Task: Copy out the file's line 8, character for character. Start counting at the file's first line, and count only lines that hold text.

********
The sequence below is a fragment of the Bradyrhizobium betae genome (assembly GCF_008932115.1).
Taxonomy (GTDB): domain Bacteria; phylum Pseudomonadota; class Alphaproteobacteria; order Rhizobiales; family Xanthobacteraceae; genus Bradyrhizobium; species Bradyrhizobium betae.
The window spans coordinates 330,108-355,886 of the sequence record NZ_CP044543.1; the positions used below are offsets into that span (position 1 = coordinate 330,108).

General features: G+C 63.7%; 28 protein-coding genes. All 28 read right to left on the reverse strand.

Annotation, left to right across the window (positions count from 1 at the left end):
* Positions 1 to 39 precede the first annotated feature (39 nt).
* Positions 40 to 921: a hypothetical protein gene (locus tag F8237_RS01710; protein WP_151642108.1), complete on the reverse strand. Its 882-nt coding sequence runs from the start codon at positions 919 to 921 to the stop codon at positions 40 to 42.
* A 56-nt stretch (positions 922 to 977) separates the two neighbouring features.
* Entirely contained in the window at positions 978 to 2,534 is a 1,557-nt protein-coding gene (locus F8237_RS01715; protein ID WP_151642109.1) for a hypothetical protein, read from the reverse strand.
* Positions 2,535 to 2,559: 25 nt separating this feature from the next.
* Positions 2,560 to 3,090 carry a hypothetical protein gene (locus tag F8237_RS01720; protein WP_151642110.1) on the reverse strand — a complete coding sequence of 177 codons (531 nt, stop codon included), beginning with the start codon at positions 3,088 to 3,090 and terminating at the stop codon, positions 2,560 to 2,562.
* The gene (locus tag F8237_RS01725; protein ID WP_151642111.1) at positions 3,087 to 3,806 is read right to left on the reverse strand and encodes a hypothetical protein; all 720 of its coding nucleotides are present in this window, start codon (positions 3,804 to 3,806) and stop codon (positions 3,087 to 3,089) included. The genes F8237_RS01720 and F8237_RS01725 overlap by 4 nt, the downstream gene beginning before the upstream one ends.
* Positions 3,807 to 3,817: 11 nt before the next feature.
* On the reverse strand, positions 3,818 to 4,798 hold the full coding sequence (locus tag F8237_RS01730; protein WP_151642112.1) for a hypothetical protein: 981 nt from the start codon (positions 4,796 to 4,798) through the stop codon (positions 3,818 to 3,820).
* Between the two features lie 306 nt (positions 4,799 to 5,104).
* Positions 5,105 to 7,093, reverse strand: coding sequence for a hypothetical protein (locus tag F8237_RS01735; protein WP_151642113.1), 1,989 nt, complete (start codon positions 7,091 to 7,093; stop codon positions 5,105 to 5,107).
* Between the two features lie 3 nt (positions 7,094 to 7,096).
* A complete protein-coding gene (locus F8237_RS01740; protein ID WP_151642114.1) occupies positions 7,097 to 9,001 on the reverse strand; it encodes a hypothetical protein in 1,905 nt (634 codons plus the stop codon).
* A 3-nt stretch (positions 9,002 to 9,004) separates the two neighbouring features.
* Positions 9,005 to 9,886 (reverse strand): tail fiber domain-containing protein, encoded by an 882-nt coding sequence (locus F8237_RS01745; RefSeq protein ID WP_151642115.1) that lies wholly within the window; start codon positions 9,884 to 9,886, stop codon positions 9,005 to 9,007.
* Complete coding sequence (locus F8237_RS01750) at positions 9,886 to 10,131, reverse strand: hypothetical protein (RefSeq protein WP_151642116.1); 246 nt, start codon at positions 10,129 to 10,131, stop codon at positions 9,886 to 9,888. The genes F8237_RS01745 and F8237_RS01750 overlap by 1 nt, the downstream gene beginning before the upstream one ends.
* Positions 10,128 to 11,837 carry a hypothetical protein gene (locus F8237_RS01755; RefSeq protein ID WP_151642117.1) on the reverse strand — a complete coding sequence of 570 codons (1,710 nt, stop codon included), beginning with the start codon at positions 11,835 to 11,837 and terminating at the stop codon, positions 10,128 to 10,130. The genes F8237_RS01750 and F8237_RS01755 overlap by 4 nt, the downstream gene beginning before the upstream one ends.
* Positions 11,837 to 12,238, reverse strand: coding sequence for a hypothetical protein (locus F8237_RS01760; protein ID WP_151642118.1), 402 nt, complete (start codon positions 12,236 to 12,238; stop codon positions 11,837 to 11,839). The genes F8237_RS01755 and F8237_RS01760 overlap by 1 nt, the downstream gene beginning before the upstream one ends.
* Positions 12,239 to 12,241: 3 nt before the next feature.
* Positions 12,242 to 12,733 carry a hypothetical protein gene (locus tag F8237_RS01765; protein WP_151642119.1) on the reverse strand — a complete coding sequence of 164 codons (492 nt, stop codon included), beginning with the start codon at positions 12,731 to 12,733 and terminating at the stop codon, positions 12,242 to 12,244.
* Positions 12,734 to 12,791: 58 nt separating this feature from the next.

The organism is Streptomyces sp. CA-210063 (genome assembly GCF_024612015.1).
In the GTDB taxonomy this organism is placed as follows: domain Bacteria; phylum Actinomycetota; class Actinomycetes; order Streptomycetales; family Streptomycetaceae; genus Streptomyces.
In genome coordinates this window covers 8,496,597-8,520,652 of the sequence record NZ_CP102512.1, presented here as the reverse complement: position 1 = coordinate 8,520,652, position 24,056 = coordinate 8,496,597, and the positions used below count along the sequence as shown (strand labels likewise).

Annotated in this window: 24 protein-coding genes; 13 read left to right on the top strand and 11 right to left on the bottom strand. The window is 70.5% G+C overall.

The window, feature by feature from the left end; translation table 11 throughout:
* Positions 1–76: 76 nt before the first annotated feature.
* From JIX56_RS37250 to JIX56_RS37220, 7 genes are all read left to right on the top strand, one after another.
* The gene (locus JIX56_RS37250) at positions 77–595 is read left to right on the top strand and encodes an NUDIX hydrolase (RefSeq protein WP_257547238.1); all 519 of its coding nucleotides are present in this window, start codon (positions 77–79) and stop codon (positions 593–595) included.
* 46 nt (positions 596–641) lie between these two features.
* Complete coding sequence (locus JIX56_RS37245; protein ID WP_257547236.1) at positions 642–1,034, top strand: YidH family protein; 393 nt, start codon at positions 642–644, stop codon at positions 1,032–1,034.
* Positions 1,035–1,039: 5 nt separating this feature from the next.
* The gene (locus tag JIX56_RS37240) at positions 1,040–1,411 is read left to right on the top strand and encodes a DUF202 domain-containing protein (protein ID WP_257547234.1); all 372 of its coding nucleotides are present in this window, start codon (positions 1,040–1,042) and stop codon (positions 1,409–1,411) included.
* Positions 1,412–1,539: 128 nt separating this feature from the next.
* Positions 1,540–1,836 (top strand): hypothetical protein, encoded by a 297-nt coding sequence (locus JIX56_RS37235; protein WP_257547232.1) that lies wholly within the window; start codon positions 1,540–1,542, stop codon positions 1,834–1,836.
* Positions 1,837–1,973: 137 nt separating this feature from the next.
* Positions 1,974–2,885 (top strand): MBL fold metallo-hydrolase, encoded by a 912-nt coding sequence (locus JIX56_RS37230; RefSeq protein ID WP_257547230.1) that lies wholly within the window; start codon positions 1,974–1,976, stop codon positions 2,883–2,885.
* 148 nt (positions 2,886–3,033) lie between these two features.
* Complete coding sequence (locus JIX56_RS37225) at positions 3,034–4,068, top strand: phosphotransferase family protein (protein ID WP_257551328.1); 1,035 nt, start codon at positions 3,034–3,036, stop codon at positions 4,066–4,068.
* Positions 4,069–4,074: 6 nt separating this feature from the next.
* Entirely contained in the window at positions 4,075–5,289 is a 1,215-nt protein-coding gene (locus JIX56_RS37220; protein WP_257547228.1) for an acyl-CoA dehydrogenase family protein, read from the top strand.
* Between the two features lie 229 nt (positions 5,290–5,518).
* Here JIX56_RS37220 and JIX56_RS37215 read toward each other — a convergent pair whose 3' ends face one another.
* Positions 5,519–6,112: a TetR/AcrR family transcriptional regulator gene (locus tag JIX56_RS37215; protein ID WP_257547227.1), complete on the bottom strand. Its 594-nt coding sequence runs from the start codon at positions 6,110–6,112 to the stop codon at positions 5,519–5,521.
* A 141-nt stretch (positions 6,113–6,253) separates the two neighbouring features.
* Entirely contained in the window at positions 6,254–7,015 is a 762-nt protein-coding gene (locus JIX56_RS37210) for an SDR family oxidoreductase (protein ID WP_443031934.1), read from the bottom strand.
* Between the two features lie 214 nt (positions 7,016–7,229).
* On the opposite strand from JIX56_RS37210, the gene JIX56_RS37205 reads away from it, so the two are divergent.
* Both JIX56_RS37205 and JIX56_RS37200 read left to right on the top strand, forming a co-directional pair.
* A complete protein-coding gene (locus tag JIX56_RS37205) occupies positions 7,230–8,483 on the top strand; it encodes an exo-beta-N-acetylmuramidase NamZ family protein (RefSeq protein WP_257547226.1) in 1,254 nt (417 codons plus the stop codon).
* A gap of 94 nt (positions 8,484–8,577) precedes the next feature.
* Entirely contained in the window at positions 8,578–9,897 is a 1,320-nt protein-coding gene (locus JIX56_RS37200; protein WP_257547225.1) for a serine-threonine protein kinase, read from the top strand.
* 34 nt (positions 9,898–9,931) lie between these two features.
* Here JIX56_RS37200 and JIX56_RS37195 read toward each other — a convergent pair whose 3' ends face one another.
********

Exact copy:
* A 56-nt stretch (positions 922 to 977) separates the two neighbouring features.